Identifying Primary and Permanent Teeth

I work with Boy Scouts ranging in age from 11-18 years. Last year, a 12 year-old kid handed me a tooth that had just fallen out. I asked him if he knew whether it was a permanent tooth or a baby tooth. He said he didn't know. I figured it was a baby tooth since there was no unusual trauma to the face. How can you tell if a lost tooth is a permanent tooth?


I understand your dilemma, and your question is well stated. In the age group you describe, mostly the younger ones (11-13 years) will still be losing some primary teeth. These should be either primary canines (also known as cuspids or eye teeth) or primary molars. The easiest way to determine if the teeth are primary is by the root structure. When the permanent teeth are erupting, they reabsorb the roots of the primary teeth causing them to loosen and fall out. Generally, the primary teeth will have little or no root when they are lost.

The crowns of the teeth (the part visible above the gumline) can also give you a clue. Generally, primary teeth have a more bulbous (rounder) profile than permanent teeth. The primary canines are also relatively smaller than permanent canines. When primary molars are lost, they are replaced by the permanent premolars or bicuspids. The primary molars are usually slightly larger than the permanent premolars and have more cusps. The premolars generally have 2 cusps (with the exception of the lower second premolar, which has 3), while the primary molars can have 3-5 cusps. The primary molars can sometimes look like little flower buds. The primary molars are also much smaller than the permanent molars which erupt behind the primary molars. One other clue: primary teeth are almost always whiter than their permanent counterparts.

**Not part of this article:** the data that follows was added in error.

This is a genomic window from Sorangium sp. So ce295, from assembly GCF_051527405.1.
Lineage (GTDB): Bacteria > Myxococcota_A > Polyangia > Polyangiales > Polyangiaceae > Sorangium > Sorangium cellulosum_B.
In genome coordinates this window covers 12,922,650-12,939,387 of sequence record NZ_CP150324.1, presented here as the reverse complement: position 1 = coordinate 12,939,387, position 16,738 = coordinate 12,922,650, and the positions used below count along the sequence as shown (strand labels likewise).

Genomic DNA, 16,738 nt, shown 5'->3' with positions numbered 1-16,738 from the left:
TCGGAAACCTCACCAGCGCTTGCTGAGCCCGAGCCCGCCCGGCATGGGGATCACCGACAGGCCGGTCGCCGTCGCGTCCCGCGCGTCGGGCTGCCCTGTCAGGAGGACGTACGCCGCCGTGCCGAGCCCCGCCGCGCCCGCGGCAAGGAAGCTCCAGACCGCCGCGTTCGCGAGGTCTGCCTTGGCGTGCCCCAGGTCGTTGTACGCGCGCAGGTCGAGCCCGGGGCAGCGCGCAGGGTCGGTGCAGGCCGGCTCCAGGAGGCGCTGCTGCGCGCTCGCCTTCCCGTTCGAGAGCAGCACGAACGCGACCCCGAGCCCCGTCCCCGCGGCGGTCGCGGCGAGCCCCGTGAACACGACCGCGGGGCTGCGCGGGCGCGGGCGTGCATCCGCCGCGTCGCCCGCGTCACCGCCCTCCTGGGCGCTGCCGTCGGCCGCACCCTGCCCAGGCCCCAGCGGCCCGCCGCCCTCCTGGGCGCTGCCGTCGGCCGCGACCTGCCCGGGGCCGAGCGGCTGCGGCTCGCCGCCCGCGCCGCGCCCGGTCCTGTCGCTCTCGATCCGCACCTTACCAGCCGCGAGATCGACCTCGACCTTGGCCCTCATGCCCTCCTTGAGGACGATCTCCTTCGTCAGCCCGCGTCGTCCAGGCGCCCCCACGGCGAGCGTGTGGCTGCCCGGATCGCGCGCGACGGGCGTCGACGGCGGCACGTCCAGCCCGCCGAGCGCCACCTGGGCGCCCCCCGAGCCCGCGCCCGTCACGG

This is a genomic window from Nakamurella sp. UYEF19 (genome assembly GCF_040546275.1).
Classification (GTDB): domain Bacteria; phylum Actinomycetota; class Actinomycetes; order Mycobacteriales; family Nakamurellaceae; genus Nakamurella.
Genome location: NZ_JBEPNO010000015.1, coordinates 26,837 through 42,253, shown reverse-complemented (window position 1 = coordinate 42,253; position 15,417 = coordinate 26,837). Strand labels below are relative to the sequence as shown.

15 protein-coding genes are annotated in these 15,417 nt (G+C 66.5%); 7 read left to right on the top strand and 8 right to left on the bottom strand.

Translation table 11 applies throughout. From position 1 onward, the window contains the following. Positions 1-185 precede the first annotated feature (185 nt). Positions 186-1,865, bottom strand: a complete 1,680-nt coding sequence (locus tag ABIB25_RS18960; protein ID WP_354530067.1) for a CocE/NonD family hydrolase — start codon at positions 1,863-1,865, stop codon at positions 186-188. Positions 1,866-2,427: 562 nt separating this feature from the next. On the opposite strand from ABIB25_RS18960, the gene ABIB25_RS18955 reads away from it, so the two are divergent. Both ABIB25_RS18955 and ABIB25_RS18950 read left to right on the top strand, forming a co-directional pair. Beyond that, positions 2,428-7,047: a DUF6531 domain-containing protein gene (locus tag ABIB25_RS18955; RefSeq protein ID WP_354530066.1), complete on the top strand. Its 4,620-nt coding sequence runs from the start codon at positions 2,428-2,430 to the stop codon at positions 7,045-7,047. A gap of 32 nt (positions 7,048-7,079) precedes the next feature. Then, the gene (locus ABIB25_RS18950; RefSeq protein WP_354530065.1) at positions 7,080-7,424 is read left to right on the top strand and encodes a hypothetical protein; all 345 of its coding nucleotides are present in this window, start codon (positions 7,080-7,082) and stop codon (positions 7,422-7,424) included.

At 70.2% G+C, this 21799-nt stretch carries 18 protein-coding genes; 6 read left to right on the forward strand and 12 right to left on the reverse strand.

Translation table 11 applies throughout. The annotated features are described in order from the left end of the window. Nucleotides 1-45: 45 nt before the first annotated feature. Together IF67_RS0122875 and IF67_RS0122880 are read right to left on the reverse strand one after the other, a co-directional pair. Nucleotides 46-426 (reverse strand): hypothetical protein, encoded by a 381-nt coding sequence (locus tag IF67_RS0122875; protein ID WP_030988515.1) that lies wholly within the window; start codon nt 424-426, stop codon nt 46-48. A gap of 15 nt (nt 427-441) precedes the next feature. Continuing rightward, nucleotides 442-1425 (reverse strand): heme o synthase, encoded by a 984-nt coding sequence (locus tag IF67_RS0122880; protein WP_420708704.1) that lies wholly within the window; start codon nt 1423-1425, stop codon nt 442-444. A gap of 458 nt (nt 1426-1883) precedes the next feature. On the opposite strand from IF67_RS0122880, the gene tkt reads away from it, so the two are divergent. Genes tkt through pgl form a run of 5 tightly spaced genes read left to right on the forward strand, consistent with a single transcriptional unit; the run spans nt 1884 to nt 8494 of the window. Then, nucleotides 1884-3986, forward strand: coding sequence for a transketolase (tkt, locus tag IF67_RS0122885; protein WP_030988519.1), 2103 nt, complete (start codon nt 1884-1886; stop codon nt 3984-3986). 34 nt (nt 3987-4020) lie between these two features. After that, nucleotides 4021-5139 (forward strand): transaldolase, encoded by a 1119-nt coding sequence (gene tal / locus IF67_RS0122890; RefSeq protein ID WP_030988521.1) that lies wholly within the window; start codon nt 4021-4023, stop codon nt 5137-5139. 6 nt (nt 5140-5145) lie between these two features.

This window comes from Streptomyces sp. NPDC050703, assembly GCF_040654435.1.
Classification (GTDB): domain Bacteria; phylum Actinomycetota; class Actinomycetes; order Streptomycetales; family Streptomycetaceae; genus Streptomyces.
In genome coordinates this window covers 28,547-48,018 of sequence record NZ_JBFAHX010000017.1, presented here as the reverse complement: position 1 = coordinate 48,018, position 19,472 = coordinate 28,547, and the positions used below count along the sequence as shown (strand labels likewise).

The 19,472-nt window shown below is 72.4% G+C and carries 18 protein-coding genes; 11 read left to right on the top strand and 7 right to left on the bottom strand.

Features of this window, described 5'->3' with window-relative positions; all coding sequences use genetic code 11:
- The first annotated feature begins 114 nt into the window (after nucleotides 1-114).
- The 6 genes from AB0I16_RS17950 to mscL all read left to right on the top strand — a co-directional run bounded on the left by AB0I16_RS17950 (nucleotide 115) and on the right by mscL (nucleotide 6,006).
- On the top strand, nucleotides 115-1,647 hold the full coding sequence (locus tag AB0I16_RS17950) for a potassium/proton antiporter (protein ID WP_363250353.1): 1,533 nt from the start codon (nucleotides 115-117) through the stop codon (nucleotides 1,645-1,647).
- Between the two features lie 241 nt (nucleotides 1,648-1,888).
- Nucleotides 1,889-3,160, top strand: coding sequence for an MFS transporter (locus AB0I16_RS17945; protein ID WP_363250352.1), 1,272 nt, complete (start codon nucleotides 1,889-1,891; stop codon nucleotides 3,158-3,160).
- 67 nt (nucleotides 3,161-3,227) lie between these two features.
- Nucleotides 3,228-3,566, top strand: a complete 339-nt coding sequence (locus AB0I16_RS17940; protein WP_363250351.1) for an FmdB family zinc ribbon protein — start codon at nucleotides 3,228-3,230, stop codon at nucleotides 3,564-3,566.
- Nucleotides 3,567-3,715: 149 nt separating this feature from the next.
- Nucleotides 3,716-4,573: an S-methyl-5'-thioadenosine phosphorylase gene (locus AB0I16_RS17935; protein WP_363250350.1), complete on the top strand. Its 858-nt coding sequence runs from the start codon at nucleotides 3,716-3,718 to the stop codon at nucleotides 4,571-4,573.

In some cases, you can see the permanent tooth already showing slightly through the gums. If there is a still a question as to which type of tooth this is, you might check in the mouth to see if another tooth is erupting. Also, when looking in the mouth, if you notice slightly bleeding gum tissue or maybe only a slight redness to the tissue, it is most likely a primary tooth. If you see a large hole and lots of blood, it is more likely a permanent tooth.

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